The Helm Wind of Cross Fell
Veale, Lucy; Endfield, G.H.
Crossfell is the highest point along the 268-mile route of the Pennine Way, at 893 metres (Figure 1). The climate of the North Pennines is temperate, with a small area classified as subarctic (Manley, 1936). The hills generally receive more precipitation, stronger winds, and colder temperatures than the surrounding areas. They are also home to the Helm, England’s only named wind.
|Journal Article Type||Article|
|Publication Date||Jan 1, 2014|
|Peer Reviewed||Peer Reviewed|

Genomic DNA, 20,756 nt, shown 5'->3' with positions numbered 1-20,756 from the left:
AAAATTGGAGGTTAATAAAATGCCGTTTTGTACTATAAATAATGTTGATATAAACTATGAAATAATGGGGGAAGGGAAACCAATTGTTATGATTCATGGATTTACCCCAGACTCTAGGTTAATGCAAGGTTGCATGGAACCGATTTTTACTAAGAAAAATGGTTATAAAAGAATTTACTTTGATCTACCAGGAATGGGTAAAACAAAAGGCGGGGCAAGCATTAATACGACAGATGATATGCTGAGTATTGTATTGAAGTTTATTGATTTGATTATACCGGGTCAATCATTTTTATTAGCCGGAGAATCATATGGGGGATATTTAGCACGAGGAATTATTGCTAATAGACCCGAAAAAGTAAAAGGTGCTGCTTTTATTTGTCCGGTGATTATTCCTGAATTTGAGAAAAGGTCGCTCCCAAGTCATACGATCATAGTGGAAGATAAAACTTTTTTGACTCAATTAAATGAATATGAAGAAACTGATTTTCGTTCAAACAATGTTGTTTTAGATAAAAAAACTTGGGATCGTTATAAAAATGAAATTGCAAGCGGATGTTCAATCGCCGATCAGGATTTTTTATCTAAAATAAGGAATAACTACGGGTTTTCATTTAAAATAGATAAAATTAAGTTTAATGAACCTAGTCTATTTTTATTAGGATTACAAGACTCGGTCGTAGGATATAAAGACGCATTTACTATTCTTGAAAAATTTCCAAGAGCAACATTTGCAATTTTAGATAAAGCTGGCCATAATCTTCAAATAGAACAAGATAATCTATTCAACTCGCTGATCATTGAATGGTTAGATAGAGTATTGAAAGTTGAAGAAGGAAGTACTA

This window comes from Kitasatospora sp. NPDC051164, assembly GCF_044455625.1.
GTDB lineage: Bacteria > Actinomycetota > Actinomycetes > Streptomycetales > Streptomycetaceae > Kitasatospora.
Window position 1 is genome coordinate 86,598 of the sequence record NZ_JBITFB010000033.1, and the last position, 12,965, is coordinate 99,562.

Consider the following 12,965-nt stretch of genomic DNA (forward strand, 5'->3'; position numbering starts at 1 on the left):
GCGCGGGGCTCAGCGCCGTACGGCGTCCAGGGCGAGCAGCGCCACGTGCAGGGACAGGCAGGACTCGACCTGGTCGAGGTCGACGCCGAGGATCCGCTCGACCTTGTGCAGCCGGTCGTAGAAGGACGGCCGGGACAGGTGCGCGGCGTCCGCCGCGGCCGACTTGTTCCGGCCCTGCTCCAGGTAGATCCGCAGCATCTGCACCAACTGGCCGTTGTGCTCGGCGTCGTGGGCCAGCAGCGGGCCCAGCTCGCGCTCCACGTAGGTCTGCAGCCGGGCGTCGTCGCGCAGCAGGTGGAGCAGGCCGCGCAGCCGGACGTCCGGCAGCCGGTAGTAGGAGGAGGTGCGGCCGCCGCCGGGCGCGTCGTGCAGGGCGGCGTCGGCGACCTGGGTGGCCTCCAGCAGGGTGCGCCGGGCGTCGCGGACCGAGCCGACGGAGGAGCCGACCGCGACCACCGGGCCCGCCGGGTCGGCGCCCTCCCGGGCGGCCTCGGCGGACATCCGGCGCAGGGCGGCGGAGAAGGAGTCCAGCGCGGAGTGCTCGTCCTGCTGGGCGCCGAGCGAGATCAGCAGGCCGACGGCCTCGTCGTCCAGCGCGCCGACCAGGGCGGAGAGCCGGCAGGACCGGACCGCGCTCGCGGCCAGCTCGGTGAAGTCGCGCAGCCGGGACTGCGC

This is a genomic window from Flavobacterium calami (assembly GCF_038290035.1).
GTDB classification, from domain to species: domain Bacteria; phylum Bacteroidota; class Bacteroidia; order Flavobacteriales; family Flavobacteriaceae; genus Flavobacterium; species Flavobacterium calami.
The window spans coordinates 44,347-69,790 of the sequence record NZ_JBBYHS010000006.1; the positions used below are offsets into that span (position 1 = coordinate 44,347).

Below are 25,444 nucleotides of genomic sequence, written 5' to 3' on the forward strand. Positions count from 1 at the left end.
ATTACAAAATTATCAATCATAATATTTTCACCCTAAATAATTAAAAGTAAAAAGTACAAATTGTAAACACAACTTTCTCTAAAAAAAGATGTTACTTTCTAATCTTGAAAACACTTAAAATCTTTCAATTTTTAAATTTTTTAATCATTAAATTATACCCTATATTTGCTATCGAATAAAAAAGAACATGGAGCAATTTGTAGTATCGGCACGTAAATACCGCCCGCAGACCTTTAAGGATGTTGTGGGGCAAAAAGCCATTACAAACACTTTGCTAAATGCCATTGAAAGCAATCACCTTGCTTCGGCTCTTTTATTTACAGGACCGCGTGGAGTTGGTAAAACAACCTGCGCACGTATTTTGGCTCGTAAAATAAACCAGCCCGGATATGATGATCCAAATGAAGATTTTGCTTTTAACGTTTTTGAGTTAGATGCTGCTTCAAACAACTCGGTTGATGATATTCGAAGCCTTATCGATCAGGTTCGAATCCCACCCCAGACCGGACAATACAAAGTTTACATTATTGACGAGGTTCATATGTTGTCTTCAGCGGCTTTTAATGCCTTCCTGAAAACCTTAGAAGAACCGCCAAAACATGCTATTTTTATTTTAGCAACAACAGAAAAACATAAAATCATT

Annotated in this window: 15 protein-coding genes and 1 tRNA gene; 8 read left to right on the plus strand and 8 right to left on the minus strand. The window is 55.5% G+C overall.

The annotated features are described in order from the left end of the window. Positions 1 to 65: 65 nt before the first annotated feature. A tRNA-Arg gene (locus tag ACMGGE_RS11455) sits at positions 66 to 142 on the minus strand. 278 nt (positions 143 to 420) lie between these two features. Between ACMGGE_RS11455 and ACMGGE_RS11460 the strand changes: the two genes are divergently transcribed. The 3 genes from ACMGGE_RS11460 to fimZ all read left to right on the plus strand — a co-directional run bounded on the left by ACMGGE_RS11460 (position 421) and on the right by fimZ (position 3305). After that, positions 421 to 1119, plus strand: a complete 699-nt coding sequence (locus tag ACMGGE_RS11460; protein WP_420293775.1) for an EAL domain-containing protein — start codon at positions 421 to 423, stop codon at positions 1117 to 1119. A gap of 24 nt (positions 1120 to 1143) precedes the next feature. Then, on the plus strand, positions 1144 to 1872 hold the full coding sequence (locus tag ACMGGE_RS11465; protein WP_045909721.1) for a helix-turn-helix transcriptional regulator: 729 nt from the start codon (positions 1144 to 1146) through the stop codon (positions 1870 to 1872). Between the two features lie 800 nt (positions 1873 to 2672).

|APA6 Citation||Veale, L., & Endfield, G. (2014). The Helm Wind of Cross Fell. Weather, 69(1), doi:10.1002/wea.2165|
|Keywords||Helm Wind; Pennines; History; Newspapers; Archives; Accounts|
|Copyright Statement||Copyright information regarding this work can be found at the following address: http://eprints.nottingh.../end_user_agreement.pdf|
|Additional Information||This is the accepted version of the following article: Veale, L. and Endfield, G. (2014), The Helm Wind of Cross Fell. Weather, 69: 3–7. doi: 10.1002/wea.2165, which has been published in final form at http://onlinelibrary.wi.../10.1002/wea.2165/full.|
Veale and Endfield Weather 2014.pdf
Copyright information regarding this work can be found at the following address: http://eprints.nottingham.ac.uk/end_user_agreement.pdf
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